Bacteremic shock; Endotoxic shock; Septicemic shock; Warm shock
Definition of Septic shock
Septic shock is a serious condition that occurs when an overwhelming infection leads to life-threatening low blood pressure.
Causes, incidence, and risk factors
Septic shock occurs most often in the very old and the very young. It also occurs in people who have other illnesses.
Septic shock can affect any part of the body, including the heart, brain, kidneys, liver, and intestines. Symptoms may include:
Signs and tests
Blood tests may be done to check for infection, low blood oxygen level, disturbances in the body’s acid-base balance, or poor organ function or organ failure.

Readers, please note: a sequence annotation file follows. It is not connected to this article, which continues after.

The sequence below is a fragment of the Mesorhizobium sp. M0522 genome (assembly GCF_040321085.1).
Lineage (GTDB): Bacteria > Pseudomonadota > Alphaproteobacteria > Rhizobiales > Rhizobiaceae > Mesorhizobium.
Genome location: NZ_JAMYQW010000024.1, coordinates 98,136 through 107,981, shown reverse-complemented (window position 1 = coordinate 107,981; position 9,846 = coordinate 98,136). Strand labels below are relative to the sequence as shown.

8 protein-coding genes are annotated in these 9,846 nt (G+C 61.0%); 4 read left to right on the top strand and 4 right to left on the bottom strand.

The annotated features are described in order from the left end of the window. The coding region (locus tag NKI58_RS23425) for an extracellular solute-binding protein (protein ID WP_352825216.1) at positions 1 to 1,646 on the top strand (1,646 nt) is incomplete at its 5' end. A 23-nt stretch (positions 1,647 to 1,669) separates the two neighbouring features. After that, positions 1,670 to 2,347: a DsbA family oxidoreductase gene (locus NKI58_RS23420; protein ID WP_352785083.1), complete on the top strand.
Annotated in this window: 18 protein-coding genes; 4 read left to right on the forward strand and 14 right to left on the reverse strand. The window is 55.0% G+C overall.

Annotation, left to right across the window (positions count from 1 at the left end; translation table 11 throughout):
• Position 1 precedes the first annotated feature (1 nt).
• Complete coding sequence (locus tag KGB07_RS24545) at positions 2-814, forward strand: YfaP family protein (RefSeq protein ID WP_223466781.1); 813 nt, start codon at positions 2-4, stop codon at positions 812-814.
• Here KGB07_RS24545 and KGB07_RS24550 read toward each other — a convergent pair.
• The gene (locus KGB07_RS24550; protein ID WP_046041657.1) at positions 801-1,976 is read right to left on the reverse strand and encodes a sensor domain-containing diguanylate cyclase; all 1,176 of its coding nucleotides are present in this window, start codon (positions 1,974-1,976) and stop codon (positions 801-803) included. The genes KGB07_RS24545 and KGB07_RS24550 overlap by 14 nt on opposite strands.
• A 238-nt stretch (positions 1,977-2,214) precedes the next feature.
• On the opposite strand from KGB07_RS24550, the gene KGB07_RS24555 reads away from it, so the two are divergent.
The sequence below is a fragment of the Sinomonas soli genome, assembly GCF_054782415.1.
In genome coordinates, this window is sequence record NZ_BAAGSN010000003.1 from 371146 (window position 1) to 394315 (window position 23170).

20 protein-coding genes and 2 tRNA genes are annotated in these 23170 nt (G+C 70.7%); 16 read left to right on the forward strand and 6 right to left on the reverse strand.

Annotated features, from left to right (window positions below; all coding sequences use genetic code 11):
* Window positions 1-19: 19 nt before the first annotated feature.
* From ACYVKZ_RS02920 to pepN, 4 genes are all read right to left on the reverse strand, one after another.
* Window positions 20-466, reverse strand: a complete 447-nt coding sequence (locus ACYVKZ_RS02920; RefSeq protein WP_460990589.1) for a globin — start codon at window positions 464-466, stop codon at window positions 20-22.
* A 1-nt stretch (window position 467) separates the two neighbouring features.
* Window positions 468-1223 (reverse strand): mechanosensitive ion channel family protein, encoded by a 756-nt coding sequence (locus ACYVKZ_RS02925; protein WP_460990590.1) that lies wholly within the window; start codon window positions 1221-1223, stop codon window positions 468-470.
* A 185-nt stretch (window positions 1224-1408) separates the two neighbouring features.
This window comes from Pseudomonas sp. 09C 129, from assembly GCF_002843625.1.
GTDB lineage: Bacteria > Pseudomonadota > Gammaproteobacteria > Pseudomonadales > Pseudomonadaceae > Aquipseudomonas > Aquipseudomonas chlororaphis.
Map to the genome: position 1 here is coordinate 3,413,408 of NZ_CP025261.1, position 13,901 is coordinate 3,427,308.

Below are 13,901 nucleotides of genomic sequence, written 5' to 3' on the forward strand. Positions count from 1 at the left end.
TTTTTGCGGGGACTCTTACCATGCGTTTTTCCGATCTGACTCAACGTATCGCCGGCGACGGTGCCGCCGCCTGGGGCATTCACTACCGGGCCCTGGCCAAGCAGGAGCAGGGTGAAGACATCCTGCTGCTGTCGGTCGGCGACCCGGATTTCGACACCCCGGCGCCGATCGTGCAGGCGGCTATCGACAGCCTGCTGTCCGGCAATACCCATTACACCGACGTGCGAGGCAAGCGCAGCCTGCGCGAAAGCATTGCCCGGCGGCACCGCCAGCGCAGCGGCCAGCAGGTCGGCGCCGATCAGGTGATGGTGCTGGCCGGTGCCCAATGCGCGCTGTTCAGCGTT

Septic shock is a medical emergency. Patients are usually admitted to the intensive care unit of the hospital.
Septic shock has a high death rate. The death rate depends on the patient’s age and overall health, the cause of the infection, how many organs have failed, and how quickly and aggressively medical therapy is started.
Jacob L. Heller, MD, MHA, Emergency Medicine, Virginia Mason Medical Center, Seattle, Washington. Also reviewed by David Zieve, MD, MHA, Medical Director, A.D.A.M., Inc. – 1/14/2010